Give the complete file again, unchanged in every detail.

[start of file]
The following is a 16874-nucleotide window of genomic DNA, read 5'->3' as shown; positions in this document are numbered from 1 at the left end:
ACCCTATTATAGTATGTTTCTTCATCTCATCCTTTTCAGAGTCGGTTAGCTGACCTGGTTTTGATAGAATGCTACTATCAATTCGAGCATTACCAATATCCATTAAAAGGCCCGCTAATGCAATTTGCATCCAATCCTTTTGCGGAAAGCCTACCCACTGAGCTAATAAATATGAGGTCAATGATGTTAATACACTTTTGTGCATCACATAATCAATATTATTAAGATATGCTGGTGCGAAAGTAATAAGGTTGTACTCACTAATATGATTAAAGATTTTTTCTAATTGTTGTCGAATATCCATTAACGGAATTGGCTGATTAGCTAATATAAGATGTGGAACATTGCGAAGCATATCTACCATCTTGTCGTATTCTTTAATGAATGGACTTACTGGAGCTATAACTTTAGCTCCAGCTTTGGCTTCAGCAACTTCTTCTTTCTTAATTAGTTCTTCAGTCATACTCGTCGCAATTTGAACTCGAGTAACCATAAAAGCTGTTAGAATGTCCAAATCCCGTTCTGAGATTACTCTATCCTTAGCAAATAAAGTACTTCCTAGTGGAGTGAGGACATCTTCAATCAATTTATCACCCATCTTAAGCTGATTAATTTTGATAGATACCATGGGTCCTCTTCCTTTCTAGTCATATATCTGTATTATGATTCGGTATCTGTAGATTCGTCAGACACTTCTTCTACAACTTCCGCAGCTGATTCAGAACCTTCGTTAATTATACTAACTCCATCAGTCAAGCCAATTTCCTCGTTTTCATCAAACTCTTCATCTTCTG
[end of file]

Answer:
The following is a 16874-nucleotide window of genomic DNA, read 5'->3' as shown; positions in this document are numbered from 1 at the left end:
ACCCTATTATAGTATGTTTCTTCATCTCATCCTTTTCAGAGTCGGTTAGCTGACCTGGTTTTGATAGAATGCTACTATCAATTCGAGCATTACCAATATCCATTAAAAGGCCCGCTAATGCAATTTGCATCCAATCCTTTTGCGGAAAGCCTACCCACTGAGCTAATAAATATGAGGTCAATGATGTTAATACACTTTTGTGCATCACATAATCAATATTATTAAGATATGCTGGTGCGAAAGTAATAAGGTTGTACTCACTAATATGATTAAAGATTTTTTCTAATTGTTGTCGAATATCCATTAACGGAATTGGCTGATTAGCTAATATAAGATGTGGAACATTGCGAAGCATATCTACCATCTTGTCGTATTCTTTAATGAATGGACTTACTGGAGCTATAACTTTAGCTCCAGCTTTGGCTTCAGCAACTTCTTCTTTCTTAATTAGTTCTTCAGTCATACTCGTCGCAATTTGAACTCGAGTAACCATAAAAGCTGTTAGAATGTCCAAATCCCGTTCTGAGATTACTCTATCCTTAGCAAATAAAGTACTTCCTAGTGGAGTGAGGACATCTTCAATCAATTTATCACCCATCTTAAGCTGATTAATTTTGATAGATACCATGGGTCCTCTTCCTTTCTAGTCATATATCTGTATTATGATTCGGTATCTGTAGATTCGTCAGACACTTCTTCTACAACTTCCGCAGCTGATTCAGAACCTTCGTTAATTATACTAACTCCATCAGTCAAGCCAATTTCCTCGTTTTCATCAAACTCTTCATCTTCTG